Active Reading and ESOL Skills for Life

by | 7 December 2021

Elinor Stokes looks at how Active Reading can support students taking the UK’s ESOL Skills for Life qualifications — and by extension, similar tests in different countries.


Clarity’s Active Reading is used in class, it’s used for homework, and most commonly it is made available for independent learning. In all these cases, to be most effective it needs to be cross-referenced with the students’ learning objectives. In this short post, I will show how I did this with ESOL Skills for Life by following a simple process. It’s straightforward and can be replicated for other courses and qualifications.

A word first about ESOL Skills for Life (SFL) from the Gateway Qualification Specification:

The qualifications have been developed for learners aged Pre-16, 16-19 or adult learners for whom English is a second or additional language, and who live in the UK. The qualifications are suitable for a range of learners including settled minority communities and refugees/asylum seekers. The qualifications are designed to provide learners with the knowledge and skills required to communicate effectively through reading, writing, speaking and listening in everyday life.


We are focusing on the Reading element of ESOL Skills for Life.

1. Download the Active Reading syllabus here and map the levels of the program against the CEFR and against the SFL levels (see below). This will tell you, for example, that Active Reading Elementary is at A2 and correlates with SFL Entry 2.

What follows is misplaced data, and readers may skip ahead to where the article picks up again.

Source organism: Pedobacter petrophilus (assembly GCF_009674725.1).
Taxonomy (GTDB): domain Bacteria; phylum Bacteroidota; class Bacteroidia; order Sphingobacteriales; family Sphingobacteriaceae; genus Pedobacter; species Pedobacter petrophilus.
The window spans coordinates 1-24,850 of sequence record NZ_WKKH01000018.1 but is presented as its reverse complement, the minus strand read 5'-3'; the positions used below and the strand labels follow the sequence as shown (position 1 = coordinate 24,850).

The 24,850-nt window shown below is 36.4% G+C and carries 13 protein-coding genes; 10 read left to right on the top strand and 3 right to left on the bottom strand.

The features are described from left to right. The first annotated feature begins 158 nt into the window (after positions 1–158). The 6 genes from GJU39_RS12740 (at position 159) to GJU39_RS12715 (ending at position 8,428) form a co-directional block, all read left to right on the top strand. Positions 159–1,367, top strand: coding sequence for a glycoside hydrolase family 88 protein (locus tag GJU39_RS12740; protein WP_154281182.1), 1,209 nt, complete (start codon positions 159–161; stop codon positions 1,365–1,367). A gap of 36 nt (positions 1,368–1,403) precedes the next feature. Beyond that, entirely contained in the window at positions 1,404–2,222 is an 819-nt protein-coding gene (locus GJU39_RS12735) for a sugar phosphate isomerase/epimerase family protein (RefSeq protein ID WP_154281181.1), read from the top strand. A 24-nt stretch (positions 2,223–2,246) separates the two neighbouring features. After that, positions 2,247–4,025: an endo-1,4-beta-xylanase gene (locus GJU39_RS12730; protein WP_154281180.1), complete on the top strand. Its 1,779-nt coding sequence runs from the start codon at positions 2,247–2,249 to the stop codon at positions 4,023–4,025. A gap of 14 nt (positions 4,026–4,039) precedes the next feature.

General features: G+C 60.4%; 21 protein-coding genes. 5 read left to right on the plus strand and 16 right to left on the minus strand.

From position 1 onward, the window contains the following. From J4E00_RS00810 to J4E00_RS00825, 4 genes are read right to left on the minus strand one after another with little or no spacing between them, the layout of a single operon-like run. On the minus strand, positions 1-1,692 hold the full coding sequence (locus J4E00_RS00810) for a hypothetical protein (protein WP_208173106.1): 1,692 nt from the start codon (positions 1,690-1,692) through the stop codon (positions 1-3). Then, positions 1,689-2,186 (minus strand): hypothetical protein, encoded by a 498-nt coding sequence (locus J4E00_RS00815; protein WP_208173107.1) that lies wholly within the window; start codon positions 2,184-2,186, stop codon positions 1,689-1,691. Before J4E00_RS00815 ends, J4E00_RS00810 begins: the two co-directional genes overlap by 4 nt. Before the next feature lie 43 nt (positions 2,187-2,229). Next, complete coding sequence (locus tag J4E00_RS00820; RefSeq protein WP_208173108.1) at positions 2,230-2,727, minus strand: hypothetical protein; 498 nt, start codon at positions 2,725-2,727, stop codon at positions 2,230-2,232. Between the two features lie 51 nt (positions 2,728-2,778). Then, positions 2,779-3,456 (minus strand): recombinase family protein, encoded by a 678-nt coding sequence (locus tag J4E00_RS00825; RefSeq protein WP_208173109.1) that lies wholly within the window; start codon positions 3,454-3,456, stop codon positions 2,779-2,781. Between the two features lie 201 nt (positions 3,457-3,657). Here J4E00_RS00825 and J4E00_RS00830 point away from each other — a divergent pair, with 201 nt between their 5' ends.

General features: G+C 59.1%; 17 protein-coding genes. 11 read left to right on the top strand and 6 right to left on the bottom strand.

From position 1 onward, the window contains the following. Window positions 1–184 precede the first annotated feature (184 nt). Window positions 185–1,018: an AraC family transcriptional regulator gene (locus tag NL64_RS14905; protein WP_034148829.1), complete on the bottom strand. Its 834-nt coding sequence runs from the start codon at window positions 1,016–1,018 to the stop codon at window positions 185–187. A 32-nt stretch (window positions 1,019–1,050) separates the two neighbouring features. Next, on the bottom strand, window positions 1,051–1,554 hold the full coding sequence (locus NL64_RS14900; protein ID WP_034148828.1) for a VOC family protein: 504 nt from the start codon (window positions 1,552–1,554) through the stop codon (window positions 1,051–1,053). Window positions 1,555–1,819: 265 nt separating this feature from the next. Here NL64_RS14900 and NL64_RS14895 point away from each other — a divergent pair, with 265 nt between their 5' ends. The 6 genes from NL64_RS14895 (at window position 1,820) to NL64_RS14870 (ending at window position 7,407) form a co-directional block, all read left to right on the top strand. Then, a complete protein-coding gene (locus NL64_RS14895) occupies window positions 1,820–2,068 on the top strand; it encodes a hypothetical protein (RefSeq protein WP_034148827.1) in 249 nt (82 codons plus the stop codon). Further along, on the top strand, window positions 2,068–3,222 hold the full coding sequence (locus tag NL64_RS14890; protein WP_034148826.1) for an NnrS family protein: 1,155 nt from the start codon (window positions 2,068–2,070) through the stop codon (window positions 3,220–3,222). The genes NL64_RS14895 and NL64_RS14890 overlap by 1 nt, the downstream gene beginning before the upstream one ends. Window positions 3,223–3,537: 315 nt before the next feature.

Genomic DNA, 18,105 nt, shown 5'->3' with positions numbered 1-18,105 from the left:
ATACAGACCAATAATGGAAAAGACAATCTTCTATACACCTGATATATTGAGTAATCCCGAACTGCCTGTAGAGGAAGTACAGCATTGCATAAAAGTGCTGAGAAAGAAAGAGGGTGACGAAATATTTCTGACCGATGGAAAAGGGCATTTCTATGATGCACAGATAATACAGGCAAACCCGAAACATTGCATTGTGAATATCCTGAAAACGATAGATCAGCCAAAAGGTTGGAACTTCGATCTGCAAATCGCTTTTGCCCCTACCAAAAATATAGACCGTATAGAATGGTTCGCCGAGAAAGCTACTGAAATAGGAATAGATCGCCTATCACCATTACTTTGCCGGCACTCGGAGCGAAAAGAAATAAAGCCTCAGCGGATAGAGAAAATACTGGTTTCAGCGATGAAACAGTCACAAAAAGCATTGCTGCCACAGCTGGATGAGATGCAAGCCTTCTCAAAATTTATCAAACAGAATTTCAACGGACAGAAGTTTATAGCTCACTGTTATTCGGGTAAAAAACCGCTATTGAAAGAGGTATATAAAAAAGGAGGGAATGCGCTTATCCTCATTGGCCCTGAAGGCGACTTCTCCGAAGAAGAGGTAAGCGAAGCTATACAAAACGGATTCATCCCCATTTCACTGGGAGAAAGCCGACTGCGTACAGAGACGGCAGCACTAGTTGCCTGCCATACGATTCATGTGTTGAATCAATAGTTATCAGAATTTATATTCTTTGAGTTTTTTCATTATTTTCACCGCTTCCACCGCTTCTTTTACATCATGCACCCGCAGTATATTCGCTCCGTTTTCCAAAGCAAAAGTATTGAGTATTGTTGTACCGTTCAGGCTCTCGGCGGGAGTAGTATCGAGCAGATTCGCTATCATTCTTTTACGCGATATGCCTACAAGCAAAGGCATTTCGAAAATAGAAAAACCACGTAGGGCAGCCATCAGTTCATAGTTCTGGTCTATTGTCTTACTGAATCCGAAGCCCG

2. Sign in to Active Reading and spend a bit of time familiarising yourself with the content of the Elementary level. Do a few exercises to get the feel of the program. Skim the units to get an overview of the learning objectives for each one. This is an important part of the process, so do take your time over it.

3. Print out the learning outcomes for SFL Entry Level 2 Reading, (pages 47-48 of the Qualification Specification referenced above). There is a lot of detailed information here: firstly, a description of the three broad learning outcomes (e.g. 2. Be able to locate information in written sources), then a breakdown into assessment criteria (e.g 2.1 Obtain information from short, everyday information texts) and finally additional information in the form of a further breakdown of skills (e.g. Scan for particular information). 

4. It is then simply a matter of cross-referencing the SFL learning outcomes with the Active Reading content, using the program and the syllabus document. So, for the learning outcome outlined in the previous step, you will find that in Active Reading Elementary Unit 10, the skills focus is scanning: students learn how to scan; and they practise scanning an email inbox, a food label, and a bank statement (all short, everyday information texts as described in the Specification).

5. When you’ve finished, you will have a document that looks something like this.

In this post I have focused on Active Reading and the UK’s ESOL Skills for Life. But you can see how this process can readily be applied to any program and any syllabus. The final question is: “Now I have this document what shall I do with it?” In a future post I will share some ideas of how this work can actively benefit teachers and students — which is, after all, the whole point.

It’s surprisingly hard to find a document cross-referencing ESOL Skills for Life with the CEFR, so here is the correlation: Entry 1 (A1); Entry 2 (A2); Entry 3 (B1); Level 1 (B2); Level 2 (C1).


Elinor Stokes, Online English Specialist, Atlas English

Elinor Stokes, Online English Specialist, Atlas English